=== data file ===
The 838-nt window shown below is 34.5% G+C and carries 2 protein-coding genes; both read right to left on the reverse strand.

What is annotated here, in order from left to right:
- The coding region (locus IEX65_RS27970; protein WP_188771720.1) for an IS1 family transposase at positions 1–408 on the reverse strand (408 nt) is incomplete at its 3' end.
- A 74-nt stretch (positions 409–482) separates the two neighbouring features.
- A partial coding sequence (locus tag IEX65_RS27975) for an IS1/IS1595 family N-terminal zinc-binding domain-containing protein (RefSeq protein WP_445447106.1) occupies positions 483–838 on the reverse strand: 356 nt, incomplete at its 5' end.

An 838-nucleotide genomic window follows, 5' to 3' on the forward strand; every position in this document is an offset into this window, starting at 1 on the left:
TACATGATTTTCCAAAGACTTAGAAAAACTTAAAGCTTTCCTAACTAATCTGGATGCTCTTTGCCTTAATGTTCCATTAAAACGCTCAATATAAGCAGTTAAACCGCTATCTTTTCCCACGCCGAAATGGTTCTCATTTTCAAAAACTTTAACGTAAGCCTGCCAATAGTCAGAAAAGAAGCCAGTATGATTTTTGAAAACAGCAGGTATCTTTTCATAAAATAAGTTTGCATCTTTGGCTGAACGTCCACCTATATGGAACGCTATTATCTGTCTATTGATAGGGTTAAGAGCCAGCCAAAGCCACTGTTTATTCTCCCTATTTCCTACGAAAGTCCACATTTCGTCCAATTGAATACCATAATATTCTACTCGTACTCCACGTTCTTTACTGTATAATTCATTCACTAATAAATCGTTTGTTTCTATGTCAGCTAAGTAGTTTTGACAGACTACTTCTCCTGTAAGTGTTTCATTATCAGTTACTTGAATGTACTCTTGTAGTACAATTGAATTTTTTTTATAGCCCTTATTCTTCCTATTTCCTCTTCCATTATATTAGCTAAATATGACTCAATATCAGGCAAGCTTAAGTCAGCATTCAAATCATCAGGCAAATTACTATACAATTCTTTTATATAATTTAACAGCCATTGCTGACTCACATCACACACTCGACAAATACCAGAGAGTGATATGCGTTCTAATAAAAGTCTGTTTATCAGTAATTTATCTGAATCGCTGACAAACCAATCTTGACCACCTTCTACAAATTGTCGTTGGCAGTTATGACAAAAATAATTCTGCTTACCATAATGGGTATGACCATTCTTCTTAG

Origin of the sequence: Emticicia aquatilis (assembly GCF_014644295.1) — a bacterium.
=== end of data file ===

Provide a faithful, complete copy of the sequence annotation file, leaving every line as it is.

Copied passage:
The 838-nt window shown below is 34.5% G+C and carries 2 protein-coding genes; both read right to left on the reverse strand.

What is annotated here, in order from left to right:
- The coding region (locus IEX65_RS27970; protein WP_188771720.1) for an IS1 family transposase at positions 1–408 on the reverse strand (408 nt) is incomplete at its 3' end.
- A 74-nt stretch (positions 409–482) separates the two neighbouring features.
- A partial coding sequence (locus tag IEX65_RS27975) for an IS1/IS1595 family N-terminal zinc-binding domain-containing protein (RefSeq protein WP_445447106.1) occupies positions 483–838 on the reverse strand: 356 nt, incomplete at its 5' end.

An 838-nucleotide genomic window follows, 5' to 3' on the forward strand; every position in this document is an offset into this window, starting at 1 on the left:
TACATGATTTTCCAAAGACTTAGAAAAACTTAAAGCTTTCCTAACTAATCTGGATGCTCTTTGCCTTAATGTTCCATTAAAACGCTCAATATAAGCAGTTAAACCGCTATCTTTTCCCACGCCGAAATGGTTCTCATTTTCAAAAACTTTAACGTAAGCCTGCCAATAGTCAGAAAAGAAGCCAGTATGATTTTTGAAAACAGCAGGTATCTTTTCATAAAATAAGTTTGCATCTTTGGCTGAACGTCCACCTATATGGAACGCTATTATCTGTCTATTGATAGGGTTAAGAGCCAGCCAAAGCCACTGTTTATTCTCCCTATTTCCTACGAAAGTCCACATTTCGTCCAATTGAATACCATAATATTCTACTCGTACTCCACGTTCTTTACTGTATAATTCATTCACTAATAAATCGTTTGTTTCTATGTCAGCTAAGTAGTTTTGACAGACTACTTCTCCTGTAAGTGTTTCATTATCAGTTACTTGAATGTACTCTTGTAGTACAATTGAATTTTTTTTATAGCCCTTATTCTTCCTATTTCCTCTTCCATTATATTAGCTAAATATGACTCAATATCAGGCAAGCTTAAGTCAGCATTCAAATCATCAGGCAAATTACTATACAATTCTTTTATATAATTTAACAGCCATTGCTGACTCACATCACACACTCGACAAATACCAGAGAGTGATATGCGTTCTAATAAAAGTCTGTTTATCAGTAATTTATCTGAATCGCTGACAAACCAATCTTGACCACCTTCTACAAATTGTCGTTGGCAGTTATGACAAAAATAATTCTGCTTACCATAATGGGTATGACCATTCTTCTTAG

Origin of the sequence: Emticicia aquatilis (assembly GCF_014644295.1) — a bacterium.